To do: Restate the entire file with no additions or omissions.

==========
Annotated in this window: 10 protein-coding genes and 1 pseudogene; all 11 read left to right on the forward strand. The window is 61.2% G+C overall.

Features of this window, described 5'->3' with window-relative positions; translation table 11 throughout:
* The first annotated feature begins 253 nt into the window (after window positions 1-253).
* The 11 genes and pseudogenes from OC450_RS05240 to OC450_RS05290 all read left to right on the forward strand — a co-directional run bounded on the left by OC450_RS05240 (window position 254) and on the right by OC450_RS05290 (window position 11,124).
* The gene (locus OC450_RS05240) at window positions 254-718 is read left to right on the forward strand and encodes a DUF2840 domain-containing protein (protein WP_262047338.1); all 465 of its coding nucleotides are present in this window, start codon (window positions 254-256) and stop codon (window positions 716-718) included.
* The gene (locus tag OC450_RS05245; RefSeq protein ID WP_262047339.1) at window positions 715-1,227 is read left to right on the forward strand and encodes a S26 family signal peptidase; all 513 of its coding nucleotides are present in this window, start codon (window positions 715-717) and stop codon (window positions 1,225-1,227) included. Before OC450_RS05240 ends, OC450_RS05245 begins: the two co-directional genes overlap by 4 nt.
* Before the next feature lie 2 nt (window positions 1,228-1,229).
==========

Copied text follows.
Annotated in this window: 10 protein-coding genes and 1 pseudogene; all 11 read left to right on the forward strand. The window is 61.2% G+C overall.

Features of this window, described 5'->3' with window-relative positions; translation table 11 throughout:
* The first annotated feature begins 253 nt into the window (after window positions 1-253).
* The 11 genes and pseudogenes from OC450_RS05240 to OC450_RS05290 all read left to right on the forward strand — a co-directional run bounded on the left by OC450_RS05240 (window position 254) and on the right by OC450_RS05290 (window position 11,124).
* The gene (locus OC450_RS05240) at window positions 254-718 is read left to right on the forward strand and encodes a DUF2840 domain-containing protein (protein WP_262047338.1); all 465 of its coding nucleotides are present in this window, start codon (window positions 254-256) and stop codon (window positions 716-718) included.
* The gene (locus tag OC450_RS05245; RefSeq protein ID WP_262047339.1) at window positions 715-1,227 is read left to right on the forward strand and encodes a S26 family signal peptidase; all 513 of its coding nucleotides are present in this window, start codon (window positions 715-717) and stop codon (window positions 1,225-1,227) included. Before OC450_RS05240 ends, OC450_RS05245 begins: the two co-directional genes overlap by 4 nt.
* Before the next feature lie 2 nt (window positions 1,228-1,229).